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Find Your Teacher Career Path (Guide)

Learn how your decision to step into education sets you up to pursue varied and exciting career paths.

Becoming a teacher can be the first phase of a career with many options and opportunities. We break down some of the different jobs teachers can fill, with examples of each and what the position entails. Where will teaching take you?

5 Career Paths for Teachers

Educators have great careers, in the classroom and beyond. Here are some of the diverse jobs you could get with a teaching certificate.
1

Classroom Leadership

2

School Leadership

3

Education Services

4

Policy & Advocacy

5

Higher Education

Become a Master Teacher

Photo of teacher calling on a student in class

“I would get to dance in a flash mob, attend Malala Yousafzai’s speaking tour, soar across fields on a zipline, scale a high-ropes course, write scripts for and perform in awareness-raising cabaret shows...Who knew that this was a part of teaching?”

—Meghan Hatch-Geary, English teacher

Roles in the Classroom

As you become a seasoned teacher, you can share your skills and grow professionally — without giving up the opportunity to remain in the classroom and work with students directly.

Lead a School or District

Math student at the white board

“Because colleges value high school performance above all else in admissions criteria, I want to make sure minority and low-income students get the mathematics instruction that allows them to enter higher education, no matter their background.”

—Amanda Guy, math teacher

Roles in School Leadership

You'll have numerous opportunities if you want to grow outside the classroom. Your professional path may expand into positions where you oversee everything from the budget to the performance of the entire teaching staff.

Develop Education Products and Services

Photo of a female teacher with a young student

“My teacher experience has helped me as an organizational leader, too. Teachers fundamentally care about developing their people—their students. I do that now, but it’s with my staff not students. You need to grow your people if you want to grow an organization.”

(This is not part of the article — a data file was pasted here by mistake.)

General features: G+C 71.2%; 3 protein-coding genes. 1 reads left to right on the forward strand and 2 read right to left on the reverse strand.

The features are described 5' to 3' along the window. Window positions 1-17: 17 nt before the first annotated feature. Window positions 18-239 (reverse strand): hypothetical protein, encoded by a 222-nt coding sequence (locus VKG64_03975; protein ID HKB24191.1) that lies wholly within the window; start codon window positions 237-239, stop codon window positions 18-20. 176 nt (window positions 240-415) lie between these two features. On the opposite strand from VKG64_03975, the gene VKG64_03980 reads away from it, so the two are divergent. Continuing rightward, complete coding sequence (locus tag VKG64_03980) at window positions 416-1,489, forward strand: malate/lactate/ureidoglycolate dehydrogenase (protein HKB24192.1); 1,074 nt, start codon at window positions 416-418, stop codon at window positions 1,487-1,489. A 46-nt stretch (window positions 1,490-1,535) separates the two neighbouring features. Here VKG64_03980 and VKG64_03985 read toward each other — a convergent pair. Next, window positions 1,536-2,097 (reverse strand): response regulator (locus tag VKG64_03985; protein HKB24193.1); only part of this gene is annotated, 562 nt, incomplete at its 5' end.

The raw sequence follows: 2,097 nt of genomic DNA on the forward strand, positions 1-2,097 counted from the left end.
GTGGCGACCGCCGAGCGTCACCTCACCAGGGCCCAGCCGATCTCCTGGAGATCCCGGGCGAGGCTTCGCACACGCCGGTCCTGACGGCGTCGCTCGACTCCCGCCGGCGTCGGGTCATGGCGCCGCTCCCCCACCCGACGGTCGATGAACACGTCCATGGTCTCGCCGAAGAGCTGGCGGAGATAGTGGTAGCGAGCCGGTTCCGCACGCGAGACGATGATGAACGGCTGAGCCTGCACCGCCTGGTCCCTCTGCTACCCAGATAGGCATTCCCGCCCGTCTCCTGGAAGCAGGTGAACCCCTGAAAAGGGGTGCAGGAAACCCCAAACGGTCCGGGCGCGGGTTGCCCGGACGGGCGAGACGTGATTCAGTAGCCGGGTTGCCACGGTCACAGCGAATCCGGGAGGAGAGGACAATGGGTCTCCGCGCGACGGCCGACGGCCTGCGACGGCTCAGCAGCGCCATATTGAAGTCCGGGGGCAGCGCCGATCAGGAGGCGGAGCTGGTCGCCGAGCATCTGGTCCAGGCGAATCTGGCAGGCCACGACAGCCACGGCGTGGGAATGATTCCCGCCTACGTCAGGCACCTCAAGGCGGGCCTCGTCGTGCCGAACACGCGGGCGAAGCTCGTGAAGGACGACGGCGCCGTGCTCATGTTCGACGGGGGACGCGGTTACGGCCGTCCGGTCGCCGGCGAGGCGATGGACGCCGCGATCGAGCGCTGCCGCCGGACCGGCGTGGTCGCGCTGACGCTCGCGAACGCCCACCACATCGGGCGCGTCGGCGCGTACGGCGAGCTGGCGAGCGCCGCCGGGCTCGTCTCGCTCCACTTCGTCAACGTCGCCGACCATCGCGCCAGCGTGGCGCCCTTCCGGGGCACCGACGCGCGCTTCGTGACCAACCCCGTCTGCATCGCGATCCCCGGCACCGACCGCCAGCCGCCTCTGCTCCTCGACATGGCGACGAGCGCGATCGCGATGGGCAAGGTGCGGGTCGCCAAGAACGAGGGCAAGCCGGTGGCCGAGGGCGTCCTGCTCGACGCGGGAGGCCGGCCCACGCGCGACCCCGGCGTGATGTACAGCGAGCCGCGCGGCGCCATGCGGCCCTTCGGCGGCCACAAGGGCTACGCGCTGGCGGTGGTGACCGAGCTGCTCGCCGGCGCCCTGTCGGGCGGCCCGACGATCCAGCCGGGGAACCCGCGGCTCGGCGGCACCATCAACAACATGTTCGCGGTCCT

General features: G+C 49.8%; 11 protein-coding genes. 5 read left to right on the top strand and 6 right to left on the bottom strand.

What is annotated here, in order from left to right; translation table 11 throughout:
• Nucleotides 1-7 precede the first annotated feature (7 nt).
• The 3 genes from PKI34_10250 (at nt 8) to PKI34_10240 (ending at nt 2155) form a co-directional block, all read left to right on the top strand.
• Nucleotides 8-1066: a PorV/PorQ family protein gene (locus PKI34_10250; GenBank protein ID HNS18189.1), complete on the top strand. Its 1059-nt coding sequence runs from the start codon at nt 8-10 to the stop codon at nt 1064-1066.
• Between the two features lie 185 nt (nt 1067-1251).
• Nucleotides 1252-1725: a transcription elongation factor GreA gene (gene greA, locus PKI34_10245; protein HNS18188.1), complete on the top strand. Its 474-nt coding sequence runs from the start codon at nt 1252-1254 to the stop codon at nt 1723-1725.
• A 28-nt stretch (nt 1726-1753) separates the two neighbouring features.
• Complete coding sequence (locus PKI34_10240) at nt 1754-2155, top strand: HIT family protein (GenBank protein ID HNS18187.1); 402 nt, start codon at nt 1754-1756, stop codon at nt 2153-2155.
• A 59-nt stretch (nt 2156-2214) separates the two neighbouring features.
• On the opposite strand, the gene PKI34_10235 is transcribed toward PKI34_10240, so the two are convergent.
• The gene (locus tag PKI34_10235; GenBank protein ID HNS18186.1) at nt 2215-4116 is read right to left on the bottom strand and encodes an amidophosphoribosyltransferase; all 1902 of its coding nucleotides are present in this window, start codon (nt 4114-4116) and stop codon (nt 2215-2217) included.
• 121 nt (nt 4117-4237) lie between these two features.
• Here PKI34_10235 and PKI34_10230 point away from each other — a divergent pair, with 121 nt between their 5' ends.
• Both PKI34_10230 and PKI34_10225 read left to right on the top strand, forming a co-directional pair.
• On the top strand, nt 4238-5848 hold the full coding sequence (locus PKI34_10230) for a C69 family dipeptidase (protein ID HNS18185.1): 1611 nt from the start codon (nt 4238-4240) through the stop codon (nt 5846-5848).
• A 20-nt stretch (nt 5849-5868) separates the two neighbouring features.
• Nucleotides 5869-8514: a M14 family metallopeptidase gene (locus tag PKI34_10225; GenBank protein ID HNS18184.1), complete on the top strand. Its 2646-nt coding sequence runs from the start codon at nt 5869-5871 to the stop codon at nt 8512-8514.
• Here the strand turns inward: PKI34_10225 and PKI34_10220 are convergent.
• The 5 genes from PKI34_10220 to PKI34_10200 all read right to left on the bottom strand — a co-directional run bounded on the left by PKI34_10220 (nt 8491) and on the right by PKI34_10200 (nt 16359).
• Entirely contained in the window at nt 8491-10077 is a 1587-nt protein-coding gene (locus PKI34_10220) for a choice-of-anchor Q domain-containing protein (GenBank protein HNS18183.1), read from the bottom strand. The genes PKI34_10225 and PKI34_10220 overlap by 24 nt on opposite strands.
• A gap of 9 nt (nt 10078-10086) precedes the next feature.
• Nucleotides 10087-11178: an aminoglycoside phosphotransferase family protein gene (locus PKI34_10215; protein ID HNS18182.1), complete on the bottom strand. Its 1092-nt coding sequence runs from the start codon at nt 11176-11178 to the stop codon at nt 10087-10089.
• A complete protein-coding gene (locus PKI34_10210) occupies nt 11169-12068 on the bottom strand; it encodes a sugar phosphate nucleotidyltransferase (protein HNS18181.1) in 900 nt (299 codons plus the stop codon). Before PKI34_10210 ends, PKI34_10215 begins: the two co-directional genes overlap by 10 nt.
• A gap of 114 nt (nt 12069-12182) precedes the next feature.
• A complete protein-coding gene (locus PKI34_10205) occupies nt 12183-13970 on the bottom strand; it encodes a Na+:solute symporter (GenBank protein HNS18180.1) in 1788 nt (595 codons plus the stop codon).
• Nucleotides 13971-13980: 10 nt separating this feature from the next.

—Ellen Moir, founder and executive director of New Teacher Center

Roles in Education Services

The skills you learn as a teacher can prepare you to develop products and services for other teachers and schools. Here are a few possible opportunities.

Work in Policy or Advocacy

Photo of Dr. John B. King

“I'm optimistic that, as a country, there is a realization that the success of our public education system is so central to our long-term future that we cannot afford to slide backwards.”

—Dr. John B. King Jr., former teacher, principal and U.S. Secretary of Education

Roles in Advocacy

Your career may lead to a role in which you are advocate for educational issues, pursue policy positions or conduct academic research.

Become an Education Leader

Photo of Sharif El-Mekki

“I knew I wanted to dive into activism, but I didn't necessarily look at education and teaching as activism. Now, I know better. It is the best way to demonstrate activism in a sustained way in a pervasive way.”

—Sharif El-Mekki, founder and CEO, Center for Black Educator Development

Roles in Higher Education

Many teachers move on from K–12 classes to teach higher ed courses at colleges and universities.

Job Prospects

Male teacher helping student

Teachers are always in high demand, regardless of where the job market stands. Overall teacher employment is expected to increase by 5.5 percent from 2021–2031. Post-secondary teachers are expected to see the highest growth in job opportunities, with a projected 10.6 percent increase during the same time period. (1)

Public schools especially need teachers to fill “shortage areas” like math, special education, science, world languages and English as a Second Language. (2)

All this means you’ll have countless job opportunities throughout your career. Learn more about the salary and benefits that come with teaching.

Learn About Teacher Salaries

References

  1. Occupational Projects and Worker Characteristics. Bureau of Labor Statistics. https://www.bls.gov/emp/tables/occupational-projections-and-characteristics.htm
  2. Teacher Shortage Areas. U.S. Department of Education. https://tsa.ed.gov/#/home/